History and Evolution of Guidance Counselor Role
Guidance counselors, also known as school counselors, are specialized, and highly trained individuals who contribute to the academic, social and emotional development of students. First surfacing in the 1800s, the role of guidance counselors have slightly evolved over the years. In the following paragraphs, further discussion will be aimed at the history of guidance counselors and their role in high schools.
In the 1800s, guidance counseling was used as a method to help students who failed. In the 19th century, the aim focus was to prepare students for college. High school students were given tests to determine their level of achievement; once those tests were done, they were placed in business, vocational, and general studies to prepare them for college. This type of method created issues because all other academic subjects were being neglected. This issue created the need for vocational planning. In an effort to achieve vocational planning, Frank Parsons, wrote the first textbook on vocational guidance to help pave the way for future vocational counselors. The textbook, published in 1908 after his death, would help transition students from high school into a world of work.
Vocational planning and counseling later dominated high schools and resulted in counselors working in schools assisting young students and adolescents with other issues and problems in their lives. This shift and adoption of dual roles created the change from vocational guidance to school counseling.
In the 1900s, when school counselors or guidance counselors broadened their horizons, they had to conduct a host of duties that involved coming up with interventions or helping teachers structure their curriculum; they also had to engage in student planning, administering intelligence tests, promoting character development, and teaching socially acceptable behaviors. As the role of the school counselor evolved, the word "guidance" was no longer accepted by counselors. They believed that they were much more than guidance counselors, and were not guiding students to the workforce; they provided them with personal and social support.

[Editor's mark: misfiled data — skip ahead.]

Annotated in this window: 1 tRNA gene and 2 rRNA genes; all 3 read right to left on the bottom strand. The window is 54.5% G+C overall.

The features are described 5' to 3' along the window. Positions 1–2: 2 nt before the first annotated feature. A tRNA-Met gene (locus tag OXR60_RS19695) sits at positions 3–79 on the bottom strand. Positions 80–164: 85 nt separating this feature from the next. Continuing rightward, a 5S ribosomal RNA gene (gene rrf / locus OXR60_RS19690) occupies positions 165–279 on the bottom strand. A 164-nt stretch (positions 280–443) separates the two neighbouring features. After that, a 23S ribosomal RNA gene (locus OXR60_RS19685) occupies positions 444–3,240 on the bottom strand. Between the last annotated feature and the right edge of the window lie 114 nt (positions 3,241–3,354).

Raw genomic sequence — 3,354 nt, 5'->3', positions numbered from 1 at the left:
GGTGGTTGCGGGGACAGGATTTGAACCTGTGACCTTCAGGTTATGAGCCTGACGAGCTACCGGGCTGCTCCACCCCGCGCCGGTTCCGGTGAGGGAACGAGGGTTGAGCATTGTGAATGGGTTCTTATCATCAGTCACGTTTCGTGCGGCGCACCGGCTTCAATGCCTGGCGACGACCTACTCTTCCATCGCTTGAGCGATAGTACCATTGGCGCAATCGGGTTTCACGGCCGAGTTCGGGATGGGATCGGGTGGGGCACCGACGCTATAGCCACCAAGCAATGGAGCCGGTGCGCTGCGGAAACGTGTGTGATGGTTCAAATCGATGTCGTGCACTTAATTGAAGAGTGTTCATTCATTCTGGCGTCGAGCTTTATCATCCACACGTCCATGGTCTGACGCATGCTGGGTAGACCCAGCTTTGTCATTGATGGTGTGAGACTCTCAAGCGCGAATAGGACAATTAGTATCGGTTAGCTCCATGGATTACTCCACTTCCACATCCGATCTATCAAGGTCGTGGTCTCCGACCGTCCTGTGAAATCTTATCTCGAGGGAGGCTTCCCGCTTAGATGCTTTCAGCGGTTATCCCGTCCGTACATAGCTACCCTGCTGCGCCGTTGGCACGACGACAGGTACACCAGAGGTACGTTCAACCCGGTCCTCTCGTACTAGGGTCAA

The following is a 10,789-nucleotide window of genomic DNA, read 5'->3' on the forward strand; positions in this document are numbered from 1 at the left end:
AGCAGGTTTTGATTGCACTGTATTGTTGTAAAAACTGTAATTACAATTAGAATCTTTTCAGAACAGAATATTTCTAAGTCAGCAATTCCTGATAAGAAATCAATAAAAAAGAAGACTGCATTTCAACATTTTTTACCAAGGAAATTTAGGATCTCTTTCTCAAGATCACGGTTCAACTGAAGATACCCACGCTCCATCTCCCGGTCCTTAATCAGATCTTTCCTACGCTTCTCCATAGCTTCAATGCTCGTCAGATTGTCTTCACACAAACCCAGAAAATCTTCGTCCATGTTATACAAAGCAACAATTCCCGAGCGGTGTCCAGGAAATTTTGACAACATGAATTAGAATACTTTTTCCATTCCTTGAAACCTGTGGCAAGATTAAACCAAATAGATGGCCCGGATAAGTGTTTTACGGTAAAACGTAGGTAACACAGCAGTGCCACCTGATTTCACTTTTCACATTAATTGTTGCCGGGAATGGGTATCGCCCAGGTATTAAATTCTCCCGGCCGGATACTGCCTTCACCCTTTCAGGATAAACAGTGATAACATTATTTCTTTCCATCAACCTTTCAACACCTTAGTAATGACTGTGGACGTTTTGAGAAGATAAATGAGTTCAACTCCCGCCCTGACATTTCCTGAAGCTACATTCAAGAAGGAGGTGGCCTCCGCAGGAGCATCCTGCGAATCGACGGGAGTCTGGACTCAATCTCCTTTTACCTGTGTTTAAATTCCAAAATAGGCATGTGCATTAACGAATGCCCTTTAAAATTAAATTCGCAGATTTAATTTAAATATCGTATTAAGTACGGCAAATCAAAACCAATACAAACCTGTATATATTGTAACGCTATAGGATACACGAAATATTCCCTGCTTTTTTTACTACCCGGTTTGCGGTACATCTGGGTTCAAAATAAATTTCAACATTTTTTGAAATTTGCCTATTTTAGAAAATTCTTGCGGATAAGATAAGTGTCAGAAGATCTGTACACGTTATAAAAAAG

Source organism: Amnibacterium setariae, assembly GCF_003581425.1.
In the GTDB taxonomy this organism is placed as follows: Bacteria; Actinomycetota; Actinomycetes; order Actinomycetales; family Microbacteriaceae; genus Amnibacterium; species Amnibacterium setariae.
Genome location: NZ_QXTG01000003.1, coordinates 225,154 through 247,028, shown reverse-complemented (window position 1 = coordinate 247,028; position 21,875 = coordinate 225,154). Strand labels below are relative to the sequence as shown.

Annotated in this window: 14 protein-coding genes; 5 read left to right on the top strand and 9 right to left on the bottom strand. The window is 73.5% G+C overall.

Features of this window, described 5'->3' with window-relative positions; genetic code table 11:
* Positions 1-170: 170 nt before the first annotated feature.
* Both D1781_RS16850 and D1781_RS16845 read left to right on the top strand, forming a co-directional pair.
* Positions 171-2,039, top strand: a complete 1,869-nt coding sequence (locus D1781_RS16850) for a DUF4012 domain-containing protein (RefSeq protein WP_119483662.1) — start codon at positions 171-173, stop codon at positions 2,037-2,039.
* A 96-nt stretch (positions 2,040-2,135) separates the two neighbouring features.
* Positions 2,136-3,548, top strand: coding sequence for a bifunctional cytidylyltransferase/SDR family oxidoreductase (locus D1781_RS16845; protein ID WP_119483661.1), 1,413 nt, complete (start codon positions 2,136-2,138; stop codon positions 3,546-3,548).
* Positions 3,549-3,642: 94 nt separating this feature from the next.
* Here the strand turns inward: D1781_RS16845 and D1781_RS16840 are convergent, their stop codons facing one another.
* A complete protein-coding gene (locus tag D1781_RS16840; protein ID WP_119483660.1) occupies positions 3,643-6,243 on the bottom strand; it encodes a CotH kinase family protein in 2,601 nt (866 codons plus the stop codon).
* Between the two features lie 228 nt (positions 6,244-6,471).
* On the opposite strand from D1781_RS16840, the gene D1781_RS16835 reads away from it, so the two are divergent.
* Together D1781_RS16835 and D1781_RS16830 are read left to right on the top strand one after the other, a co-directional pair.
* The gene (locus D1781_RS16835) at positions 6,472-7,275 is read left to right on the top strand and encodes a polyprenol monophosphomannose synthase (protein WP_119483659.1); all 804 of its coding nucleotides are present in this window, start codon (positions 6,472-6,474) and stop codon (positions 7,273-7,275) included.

Today, school counselors in the United States can be members of the American School Counselor Association (ASCA) which works assiduously to create, maintain and improve student achievement. Assessment of students' needs are done through the creation of programs and services such as school counseling, individual counseling, responsive services, and indirect student services in order to drive social, emotional, academic and career development.
The role of guidance counselors has not changed much since its inception in the 1800s. Roles employed in the past have been enhanced, and improved to achieve the full outcome of services. Some of these roles:
Conducting Standardized Tests
Standardized tests are done to assess student learning and performance. The test helps counselors to make decisions about students, schools and districts to determine academic placement, promotion and graduation.
Helping Students Achieve Goals
High school counselors help students prepare for life after graduation. In addition, they meet with students individually to help combat their social and academic struggles.
Counseling Students with Personal Issues
Counselors interact with students who have experienced a tragedy in their life, whether it is the lost of a loved one or going through a difficult time. Other issues would include counseling students short term on mental health issues and helping them receive assistance.
School counselors work with parents, the community and teachers to help provide full support services to students.
Other major roles performed by the school counselor includes identifying issues, teaching teachers and staff about sensitive topics, maintaining records, making referrals, report cases of neglect and harm, and help students overcome behavioral problems. High school counselors are mainly situated to help students overcome personal issues that interrupt their academic development. These issues include, and are not limited to, the above-mentioned list.
With the increasing need for a school counselor's intervention in schools, many counselors are overwhelmed with caseloads. This thus calls for changes in policies through advocating, to help decrease drop out rates for the low income and neglected population. With the implementation of funding and the necessary workforce, counselors can conduct their roles efficiently to help transform society.
To conclude, guidance counseling has been around since the 1800s. Born out of the need for career or vocational planning, the roles have not changed much since then. Rather, the roles are increasing and enhancing student outcomes by providing them with emotional, social, academic and career development. Important roles such as conducting standardized tests, counseling students with issues, indirect services and collaborating are essential to helping society.